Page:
#5 – A Systematic Approach to Guide Learners Into Dialogues
The great missed opportunity in many demand generation efforts is the failure to guide clients through the various stages of their buying process and into a solution they can buy. There are really two parts to accomplishing this.
The first part is ensuring you’re clear on what it is you’d like them to buy at all. All too often, firms present thought leadership that is highly tailored to a unique situation only to present clients with a set of generic and overly broad solutions. The solutions that flow from your thought leadership should be as thoughtfully planned as the thinking within.
The second part of this is ensuring that you guide clients through a clearly defined buying process. Generally speaking, clients need to transition from their learning process into a vetting process before they can initiate a dialogue. It’s your job to shine a light on the way forward. This means planning a path through your website through all the relevant content that enables this to happen. And, using well placed calls-to-action at each point along the way. Some additional resources on this topic:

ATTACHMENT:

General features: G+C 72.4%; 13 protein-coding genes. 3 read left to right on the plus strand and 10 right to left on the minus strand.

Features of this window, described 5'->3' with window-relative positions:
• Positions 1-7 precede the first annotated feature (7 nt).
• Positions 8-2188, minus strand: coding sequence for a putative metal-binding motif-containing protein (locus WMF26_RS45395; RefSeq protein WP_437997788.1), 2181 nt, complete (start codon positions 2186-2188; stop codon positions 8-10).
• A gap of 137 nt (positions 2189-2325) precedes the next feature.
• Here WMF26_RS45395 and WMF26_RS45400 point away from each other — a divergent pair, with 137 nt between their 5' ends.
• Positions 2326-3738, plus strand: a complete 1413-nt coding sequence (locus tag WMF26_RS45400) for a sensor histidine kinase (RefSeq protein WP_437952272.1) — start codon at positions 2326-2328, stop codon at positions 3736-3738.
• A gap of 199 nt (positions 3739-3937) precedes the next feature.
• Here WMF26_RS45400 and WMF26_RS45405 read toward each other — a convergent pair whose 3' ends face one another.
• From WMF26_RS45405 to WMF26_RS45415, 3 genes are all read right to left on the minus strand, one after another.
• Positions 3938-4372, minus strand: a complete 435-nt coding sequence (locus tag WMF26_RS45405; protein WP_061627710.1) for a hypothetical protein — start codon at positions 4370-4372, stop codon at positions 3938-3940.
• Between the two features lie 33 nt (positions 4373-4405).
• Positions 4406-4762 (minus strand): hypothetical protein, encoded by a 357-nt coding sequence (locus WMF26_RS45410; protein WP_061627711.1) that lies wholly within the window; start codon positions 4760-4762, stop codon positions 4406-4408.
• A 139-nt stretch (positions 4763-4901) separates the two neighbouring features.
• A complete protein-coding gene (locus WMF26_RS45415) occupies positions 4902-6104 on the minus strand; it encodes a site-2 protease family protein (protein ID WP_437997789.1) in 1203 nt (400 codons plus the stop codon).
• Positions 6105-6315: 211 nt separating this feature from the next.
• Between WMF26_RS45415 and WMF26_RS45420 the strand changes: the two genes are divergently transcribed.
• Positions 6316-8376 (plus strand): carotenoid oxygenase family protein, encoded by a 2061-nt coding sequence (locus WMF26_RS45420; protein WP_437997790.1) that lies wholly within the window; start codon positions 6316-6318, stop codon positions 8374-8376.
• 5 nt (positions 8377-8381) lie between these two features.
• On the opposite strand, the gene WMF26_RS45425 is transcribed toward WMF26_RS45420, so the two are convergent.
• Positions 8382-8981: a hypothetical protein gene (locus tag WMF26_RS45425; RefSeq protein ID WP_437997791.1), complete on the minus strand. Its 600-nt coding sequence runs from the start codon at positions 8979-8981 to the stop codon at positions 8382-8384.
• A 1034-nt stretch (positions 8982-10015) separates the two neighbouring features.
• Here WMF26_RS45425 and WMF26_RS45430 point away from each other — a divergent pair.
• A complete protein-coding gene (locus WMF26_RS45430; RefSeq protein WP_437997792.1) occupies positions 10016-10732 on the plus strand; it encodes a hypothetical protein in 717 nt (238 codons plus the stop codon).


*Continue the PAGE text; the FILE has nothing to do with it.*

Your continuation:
- The 4 Universal Stages of Buying
- 6 Best Practices for Your Website’s User Flow
- Assigning CTAs to Your Website’s User Flow
The road to becoming a truly influential voice in any market is fraught with twists, turns, hills, valleys and surely plenty of potholes. While the keys to success are clear, that doesn’t mean the likelihood of success is high or even probable. For every Challenger Sale there are 100s of voices on sales training. But, the rewards when discovered are surely worth the price of the effort. And, it only takes one person with the courage to get the ball rolling.